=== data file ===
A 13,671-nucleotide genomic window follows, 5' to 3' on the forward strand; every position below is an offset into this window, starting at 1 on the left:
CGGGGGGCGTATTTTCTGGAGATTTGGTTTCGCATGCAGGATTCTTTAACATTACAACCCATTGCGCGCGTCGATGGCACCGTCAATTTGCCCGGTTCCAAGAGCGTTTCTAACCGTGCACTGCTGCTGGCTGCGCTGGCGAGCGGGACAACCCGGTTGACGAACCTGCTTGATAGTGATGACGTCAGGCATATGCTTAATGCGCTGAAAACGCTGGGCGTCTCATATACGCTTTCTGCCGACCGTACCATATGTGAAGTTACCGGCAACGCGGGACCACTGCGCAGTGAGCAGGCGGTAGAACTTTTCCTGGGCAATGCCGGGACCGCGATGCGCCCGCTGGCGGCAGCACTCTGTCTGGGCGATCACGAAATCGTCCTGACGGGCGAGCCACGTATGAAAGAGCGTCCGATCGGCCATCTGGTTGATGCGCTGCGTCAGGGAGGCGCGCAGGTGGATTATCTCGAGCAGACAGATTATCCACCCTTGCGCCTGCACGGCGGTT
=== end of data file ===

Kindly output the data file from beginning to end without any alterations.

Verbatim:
A 13,671-nucleotide genomic window follows, 5' to 3' on the forward strand; every position below is an offset into this window, starting at 1 on the left:
CGGGGGGCGTATTTTCTGGAGATTTGGTTTCGCATGCAGGATTCTTTAACATTACAACCCATTGCGCGCGTCGATGGCACCGTCAATTTGCCCGGTTCCAAGAGCGTTTCTAACCGTGCACTGCTGCTGGCTGCGCTGGCGAGCGGGACAACCCGGTTGACGAACCTGCTTGATAGTGATGACGTCAGGCATATGCTTAATGCGCTGAAAACGCTGGGCGTCTCATATACGCTTTCTGCCGACCGTACCATATGTGAAGTTACCGGCAACGCGGGACCACTGCGCAGTGAGCAGGCGGTAGAACTTTTCCTGGGCAATGCCGGGACCGCGATGCGCCCGCTGGCGGCAGCACTCTGTCTGGGCGATCACGAAATCGTCCTGACGGGCGAGCCACGTATGAAAGAGCGTCCGATCGGCCATCTGGTTGATGCGCTGCGTCAGGGAGGCGCGCAGGTGGATTATCTCGAGCAGACAGATTATCCACCCTTGCGCCTGCACGGCGGTT